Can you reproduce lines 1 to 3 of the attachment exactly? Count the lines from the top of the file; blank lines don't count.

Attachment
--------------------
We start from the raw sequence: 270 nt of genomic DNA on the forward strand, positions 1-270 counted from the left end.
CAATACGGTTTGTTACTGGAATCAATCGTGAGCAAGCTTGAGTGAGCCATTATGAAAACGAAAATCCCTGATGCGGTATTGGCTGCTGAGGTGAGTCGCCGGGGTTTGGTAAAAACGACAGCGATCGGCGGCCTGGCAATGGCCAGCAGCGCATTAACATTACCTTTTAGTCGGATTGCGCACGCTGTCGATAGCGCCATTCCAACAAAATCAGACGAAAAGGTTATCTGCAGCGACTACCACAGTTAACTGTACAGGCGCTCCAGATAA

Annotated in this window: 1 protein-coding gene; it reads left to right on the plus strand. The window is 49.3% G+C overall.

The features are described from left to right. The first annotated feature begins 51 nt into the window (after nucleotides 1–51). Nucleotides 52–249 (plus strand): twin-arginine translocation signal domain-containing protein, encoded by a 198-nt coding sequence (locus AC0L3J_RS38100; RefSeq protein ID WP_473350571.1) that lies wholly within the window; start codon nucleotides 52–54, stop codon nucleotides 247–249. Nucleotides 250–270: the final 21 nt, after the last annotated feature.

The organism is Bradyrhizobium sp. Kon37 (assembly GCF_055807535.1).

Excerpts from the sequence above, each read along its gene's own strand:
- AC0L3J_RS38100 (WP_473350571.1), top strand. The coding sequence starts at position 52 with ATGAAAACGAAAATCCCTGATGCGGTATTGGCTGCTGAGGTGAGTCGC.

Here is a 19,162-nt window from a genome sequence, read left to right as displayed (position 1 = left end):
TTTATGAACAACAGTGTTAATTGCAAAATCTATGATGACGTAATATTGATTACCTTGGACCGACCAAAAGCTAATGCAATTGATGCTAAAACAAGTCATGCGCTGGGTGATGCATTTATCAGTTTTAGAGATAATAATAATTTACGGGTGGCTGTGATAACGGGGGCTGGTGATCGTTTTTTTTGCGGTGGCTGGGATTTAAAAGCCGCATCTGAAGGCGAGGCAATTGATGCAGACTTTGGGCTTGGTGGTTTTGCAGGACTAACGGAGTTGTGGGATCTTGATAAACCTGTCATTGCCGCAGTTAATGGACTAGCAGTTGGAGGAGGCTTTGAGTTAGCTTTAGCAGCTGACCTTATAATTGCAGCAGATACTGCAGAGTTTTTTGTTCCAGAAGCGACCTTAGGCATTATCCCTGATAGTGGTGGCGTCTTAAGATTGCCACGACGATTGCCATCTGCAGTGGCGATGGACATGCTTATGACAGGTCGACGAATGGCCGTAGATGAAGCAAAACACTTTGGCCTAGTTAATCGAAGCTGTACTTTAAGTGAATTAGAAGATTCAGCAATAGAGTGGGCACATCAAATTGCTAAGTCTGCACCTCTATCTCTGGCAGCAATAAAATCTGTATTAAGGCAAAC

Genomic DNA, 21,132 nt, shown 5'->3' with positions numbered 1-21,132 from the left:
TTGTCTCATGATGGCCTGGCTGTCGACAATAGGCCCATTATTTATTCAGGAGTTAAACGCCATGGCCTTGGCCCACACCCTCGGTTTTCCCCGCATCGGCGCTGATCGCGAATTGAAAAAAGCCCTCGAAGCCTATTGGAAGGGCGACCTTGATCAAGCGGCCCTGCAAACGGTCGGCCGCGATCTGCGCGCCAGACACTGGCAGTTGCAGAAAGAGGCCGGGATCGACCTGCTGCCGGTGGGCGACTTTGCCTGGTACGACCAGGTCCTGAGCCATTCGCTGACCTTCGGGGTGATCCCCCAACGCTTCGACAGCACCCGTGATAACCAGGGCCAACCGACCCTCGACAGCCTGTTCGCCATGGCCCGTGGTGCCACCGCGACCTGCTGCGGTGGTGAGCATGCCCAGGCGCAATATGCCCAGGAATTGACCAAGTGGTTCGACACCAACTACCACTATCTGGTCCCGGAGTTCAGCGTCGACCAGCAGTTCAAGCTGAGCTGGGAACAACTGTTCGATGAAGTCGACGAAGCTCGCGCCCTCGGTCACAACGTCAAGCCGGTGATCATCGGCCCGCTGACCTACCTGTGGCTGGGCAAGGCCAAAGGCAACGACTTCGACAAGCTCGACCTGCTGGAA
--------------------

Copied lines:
We start from the raw sequence: 270 nt of genomic DNA on the forward strand, positions 1-270 counted from the left end.
CAATACGGTTTGTTACTGGAATCAATCGTGAGCAAGCTTGAGTGAGCCATTATGAAAACGAAAATCCCTGATGCGGTATTGGCTGCTGAGGTGAGTCGCCGGGGTTTGGTAAAAACGACAGCGATCGGCGGCCTGGCAATGGCCAGCAGCGCATTAACATTACCTTTTAGTCGGATTGCGCACGCTGTCGATAGCGCCATTCCAACAAAATCAGACGAAAAGGTTATCTGCAGCGACTACCACAGTTAACTGTACAGGCGCTCCAGATAA

Annotated in this window: 1 protein-coding gene; it reads left to right on the plus strand. The window is 49.3% G+C overall.